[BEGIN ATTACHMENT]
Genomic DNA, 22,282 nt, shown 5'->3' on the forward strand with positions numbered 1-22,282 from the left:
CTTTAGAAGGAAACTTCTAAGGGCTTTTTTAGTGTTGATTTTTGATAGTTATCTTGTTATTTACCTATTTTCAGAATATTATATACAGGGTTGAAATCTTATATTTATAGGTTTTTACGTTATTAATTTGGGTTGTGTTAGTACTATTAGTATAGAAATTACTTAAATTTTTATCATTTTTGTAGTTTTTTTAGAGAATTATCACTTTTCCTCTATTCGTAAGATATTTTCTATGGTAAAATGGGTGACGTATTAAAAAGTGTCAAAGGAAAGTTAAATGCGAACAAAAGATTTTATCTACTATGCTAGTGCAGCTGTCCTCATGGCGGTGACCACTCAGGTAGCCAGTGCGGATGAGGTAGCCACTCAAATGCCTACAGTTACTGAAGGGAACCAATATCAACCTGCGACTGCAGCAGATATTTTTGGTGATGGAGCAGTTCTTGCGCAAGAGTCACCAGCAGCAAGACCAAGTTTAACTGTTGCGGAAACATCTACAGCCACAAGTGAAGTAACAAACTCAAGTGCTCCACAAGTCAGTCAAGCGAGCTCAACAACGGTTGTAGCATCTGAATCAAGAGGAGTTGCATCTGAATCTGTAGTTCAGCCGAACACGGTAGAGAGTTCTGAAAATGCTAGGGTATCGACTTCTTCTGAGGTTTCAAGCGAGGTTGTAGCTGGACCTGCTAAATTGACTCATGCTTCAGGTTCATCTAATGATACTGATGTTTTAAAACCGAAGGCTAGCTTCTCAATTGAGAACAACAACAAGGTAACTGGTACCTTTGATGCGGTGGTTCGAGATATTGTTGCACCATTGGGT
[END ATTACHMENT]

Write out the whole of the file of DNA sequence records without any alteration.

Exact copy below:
Genomic DNA, 22,282 nt, shown 5'->3' on the forward strand with positions numbered 1-22,282 from the left:
CTTTAGAAGGAAACTTCTAAGGGCTTTTTTAGTGTTGATTTTTGATAGTTATCTTGTTATTTACCTATTTTCAGAATATTATATACAGGGTTGAAATCTTATATTTATAGGTTTTTACGTTATTAATTTGGGTTGTGTTAGTACTATTAGTATAGAAATTACTTAAATTTTTATCATTTTTGTAGTTTTTTTAGAGAATTATCACTTTTCCTCTATTCGTAAGATATTTTCTATGGTAAAATGGGTGACGTATTAAAAAGTGTCAAAGGAAAGTTAAATGCGAACAAAAGATTTTATCTACTATGCTAGTGCAGCTGTCCTCATGGCGGTGACCACTCAGGTAGCCAGTGCGGATGAGGTAGCCACTCAAATGCCTACAGTTACTGAAGGGAACCAATATCAACCTGCGACTGCAGCAGATATTTTTGGTGATGGAGCAGTTCTTGCGCAAGAGTCACCAGCAGCAAGACCAAGTTTAACTGTTGCGGAAACATCTACAGCCACAAGTGAAGTAACAAACTCAAGTGCTCCACAAGTCAGTCAAGCGAGCTCAACAACGGTTGTAGCATCTGAATCAAGAGGAGTTGCATCTGAATCTGTAGTTCAGCCGAACACGGTAGAGAGTTCTGAAAATGCTAGGGTATCGACTTCTTCTGAGGTTTCAAGCGAGGTTGTAGCTGGACCTGCTAAATTGACTCATGCTTCAGGTTCATCTAATGATACTGATGTTTTAAAACCGAAGGCTAGCTTCTCAATTGAGAACAACAACAAGGTAACTGGTACCTTTGATGCGGTGGTTCGAGATATTGTTGCACCATTGGGT